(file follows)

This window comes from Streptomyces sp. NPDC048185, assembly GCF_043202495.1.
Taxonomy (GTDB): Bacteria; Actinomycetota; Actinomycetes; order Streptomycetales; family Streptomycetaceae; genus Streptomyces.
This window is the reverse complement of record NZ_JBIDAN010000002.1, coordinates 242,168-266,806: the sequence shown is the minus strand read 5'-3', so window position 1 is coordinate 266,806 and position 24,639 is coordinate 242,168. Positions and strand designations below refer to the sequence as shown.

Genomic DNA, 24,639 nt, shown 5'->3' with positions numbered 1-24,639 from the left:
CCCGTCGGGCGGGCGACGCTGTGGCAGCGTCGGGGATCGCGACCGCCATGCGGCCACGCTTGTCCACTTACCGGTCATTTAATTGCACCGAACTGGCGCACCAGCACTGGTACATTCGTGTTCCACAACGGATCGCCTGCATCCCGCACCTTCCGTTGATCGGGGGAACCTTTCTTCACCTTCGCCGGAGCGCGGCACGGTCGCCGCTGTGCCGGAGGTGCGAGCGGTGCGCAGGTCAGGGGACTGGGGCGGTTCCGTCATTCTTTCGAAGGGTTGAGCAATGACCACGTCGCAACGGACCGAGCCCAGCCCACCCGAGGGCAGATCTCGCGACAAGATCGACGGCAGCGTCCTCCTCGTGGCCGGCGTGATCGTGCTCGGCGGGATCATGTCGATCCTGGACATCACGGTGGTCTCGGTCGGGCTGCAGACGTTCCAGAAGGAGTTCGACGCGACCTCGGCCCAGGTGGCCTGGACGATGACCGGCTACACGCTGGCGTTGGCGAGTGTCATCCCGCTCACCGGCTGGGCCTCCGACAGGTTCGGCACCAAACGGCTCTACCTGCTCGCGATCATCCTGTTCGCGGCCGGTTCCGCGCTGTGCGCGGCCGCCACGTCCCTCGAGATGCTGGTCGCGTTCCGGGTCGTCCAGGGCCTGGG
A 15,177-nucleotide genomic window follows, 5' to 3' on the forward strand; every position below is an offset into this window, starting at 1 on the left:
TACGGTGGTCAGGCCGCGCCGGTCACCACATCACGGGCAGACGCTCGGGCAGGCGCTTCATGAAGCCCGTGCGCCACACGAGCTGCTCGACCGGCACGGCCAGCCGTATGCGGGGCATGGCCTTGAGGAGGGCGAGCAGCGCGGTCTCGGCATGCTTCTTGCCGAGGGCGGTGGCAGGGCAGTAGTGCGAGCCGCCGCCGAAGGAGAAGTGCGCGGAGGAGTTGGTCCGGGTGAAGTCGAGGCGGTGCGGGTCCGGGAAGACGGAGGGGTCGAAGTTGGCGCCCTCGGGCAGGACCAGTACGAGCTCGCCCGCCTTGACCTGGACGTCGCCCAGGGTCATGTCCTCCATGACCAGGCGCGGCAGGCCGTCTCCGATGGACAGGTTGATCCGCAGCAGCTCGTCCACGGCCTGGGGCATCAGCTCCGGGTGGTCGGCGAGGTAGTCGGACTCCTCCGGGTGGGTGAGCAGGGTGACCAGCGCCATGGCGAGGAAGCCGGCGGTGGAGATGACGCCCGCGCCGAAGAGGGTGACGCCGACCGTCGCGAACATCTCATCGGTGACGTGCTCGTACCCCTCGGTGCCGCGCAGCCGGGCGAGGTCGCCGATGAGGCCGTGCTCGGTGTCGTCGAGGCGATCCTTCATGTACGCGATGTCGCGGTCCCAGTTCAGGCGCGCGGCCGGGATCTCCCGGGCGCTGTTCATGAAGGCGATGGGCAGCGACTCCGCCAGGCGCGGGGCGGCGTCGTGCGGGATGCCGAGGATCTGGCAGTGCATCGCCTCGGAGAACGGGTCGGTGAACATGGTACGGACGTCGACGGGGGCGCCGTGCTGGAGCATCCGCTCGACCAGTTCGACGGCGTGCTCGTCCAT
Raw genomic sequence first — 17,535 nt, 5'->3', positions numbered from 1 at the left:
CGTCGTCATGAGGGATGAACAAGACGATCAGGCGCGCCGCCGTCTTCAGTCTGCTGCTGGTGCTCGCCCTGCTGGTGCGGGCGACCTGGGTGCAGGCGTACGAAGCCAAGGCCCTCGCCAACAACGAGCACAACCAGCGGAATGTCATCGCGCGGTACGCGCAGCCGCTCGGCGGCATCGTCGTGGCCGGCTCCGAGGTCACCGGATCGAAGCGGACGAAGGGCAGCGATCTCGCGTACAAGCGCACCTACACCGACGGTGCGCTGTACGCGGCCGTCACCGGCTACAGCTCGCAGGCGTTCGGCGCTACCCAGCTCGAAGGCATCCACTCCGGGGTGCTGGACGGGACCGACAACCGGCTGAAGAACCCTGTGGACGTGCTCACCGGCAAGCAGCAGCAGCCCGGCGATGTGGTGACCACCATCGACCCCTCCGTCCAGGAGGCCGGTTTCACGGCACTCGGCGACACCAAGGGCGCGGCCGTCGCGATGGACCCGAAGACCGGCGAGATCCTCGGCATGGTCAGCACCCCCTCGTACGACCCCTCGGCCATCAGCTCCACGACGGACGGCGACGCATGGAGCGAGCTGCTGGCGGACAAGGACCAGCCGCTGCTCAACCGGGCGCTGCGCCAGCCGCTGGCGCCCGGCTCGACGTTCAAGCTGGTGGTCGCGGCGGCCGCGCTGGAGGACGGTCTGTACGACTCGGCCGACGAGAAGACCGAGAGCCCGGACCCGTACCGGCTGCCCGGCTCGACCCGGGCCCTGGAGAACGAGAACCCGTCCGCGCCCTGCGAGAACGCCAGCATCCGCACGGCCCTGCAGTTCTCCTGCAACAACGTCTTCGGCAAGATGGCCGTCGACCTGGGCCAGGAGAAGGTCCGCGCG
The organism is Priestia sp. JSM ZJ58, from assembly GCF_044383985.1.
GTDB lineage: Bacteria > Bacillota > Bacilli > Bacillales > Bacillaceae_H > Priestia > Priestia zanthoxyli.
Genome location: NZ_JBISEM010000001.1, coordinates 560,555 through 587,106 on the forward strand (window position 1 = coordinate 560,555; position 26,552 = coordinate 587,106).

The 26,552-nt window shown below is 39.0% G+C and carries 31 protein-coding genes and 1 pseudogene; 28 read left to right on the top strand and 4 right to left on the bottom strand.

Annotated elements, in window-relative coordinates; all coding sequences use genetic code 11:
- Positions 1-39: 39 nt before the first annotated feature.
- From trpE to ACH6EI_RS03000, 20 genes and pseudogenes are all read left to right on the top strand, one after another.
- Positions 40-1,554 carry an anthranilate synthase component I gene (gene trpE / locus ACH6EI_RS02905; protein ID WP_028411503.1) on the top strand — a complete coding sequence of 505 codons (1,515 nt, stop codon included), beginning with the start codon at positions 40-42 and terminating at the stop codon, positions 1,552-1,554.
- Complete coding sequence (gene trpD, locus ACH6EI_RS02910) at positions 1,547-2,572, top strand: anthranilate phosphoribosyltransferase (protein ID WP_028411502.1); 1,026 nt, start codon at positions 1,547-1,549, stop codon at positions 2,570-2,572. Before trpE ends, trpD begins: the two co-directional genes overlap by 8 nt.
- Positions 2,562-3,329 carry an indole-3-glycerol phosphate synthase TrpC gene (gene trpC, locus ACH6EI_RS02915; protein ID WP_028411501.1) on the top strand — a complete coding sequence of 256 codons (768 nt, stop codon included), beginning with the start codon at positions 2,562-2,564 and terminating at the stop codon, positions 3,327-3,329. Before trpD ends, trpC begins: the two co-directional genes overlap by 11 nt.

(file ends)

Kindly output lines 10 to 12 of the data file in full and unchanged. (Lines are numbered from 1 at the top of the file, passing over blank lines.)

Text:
The organism is Priestia sp. JSM ZJ58, from assembly GCF_044383985.1.
GTDB lineage: Bacteria > Bacillota > Bacilli > Bacillales > Bacillaceae_H > Priestia > Priestia zanthoxyli.
Genome location: NZ_JBISEM010000001.1, coordinates 560,555 through 587,106 on the forward strand (window position 1 = coordinate 560,555; position 26,552 = coordinate 587,106).